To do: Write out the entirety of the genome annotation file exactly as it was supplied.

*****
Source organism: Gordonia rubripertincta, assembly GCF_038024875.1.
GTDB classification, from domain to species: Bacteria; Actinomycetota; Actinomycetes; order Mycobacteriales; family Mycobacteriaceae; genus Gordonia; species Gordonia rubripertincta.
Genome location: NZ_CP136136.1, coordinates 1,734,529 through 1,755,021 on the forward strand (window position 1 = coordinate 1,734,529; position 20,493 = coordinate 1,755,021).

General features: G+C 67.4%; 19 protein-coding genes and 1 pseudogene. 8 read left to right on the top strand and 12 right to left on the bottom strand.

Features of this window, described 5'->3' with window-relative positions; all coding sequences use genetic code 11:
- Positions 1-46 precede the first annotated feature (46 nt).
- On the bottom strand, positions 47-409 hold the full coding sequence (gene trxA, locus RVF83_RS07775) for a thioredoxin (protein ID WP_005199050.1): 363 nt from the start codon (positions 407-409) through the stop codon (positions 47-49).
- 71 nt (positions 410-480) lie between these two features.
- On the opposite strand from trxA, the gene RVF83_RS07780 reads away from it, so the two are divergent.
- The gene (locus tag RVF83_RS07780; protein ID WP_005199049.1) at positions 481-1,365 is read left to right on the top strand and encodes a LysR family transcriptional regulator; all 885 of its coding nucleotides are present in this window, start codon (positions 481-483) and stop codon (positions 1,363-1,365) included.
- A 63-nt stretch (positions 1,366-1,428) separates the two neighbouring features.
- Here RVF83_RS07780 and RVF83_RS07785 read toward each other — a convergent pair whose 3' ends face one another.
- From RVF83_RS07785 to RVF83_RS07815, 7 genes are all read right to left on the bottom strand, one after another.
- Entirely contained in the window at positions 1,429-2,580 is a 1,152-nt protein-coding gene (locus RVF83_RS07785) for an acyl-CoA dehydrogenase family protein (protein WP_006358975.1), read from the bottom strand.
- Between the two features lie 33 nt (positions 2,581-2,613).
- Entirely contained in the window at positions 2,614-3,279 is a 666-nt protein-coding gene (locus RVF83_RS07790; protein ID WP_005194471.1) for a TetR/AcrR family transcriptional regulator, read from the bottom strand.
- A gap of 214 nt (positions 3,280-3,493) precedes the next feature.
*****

Source organism: Gordonia rubripertincta, assembly GCF_038024875.1.
GTDB classification, from domain to species: Bacteria; Actinomycetota; Actinomycetes; order Mycobacteriales; family Mycobacteriaceae; genus Gordonia; species Gordonia rubripertincta.
Genome location: NZ_CP136136.1, coordinates 1,734,529 through 1,755,021 on the forward strand (window position 1 = coordinate 1,734,529; position 20,493 = coordinate 1,755,021).

General features: G+C 67.4%; 19 protein-coding genes and 1 pseudogene. 8 read left to right on the top strand and 12 right to left on the bottom strand.

Features of this window, described 5'->3' with window-relative positions; all coding sequences use genetic code 11:
- Positions 1-46 precede the first annotated feature (46 nt).
- On the bottom strand, positions 47-409 hold the full coding sequence (gene trxA, locus RVF83_RS07775) for a thioredoxin (protein ID WP_005199050.1): 363 nt from the start codon (positions 407-409) through the stop codon (positions 47-49).
- 71 nt (positions 410-480) lie between these two features.
- On the opposite strand from trxA, the gene RVF83_RS07780 reads away from it, so the two are divergent.
- The gene (locus tag RVF83_RS07780; protein ID WP_005199049.1) at positions 481-1,365 is read left to right on the top strand and encodes a LysR family transcriptional regulator; all 885 of its coding nucleotides are present in this window, start codon (positions 481-483) and stop codon (positions 1,363-1,365) included.
- A 63-nt stretch (positions 1,366-1,428) separates the two neighbouring features.
- Here RVF83_RS07780 and RVF83_RS07785 read toward each other — a convergent pair whose 3' ends face one another.
- From RVF83_RS07785 to RVF83_RS07815, 7 genes are all read right to left on the bottom strand, one after another.
- Entirely contained in the window at positions 1,429-2,580 is a 1,152-nt protein-coding gene (locus RVF83_RS07785) for an acyl-CoA dehydrogenase family protein (protein WP_006358975.1), read from the bottom strand.
- Between the two features lie 33 nt (positions 2,581-2,613).
- Entirely contained in the window at positions 2,614-3,279 is a 666-nt protein-coding gene (locus RVF83_RS07790; protein ID WP_005194471.1) for a TetR/AcrR family transcriptional regulator, read from the bottom strand.
- A gap of 214 nt (positions 3,280-3,493) precedes the next feature.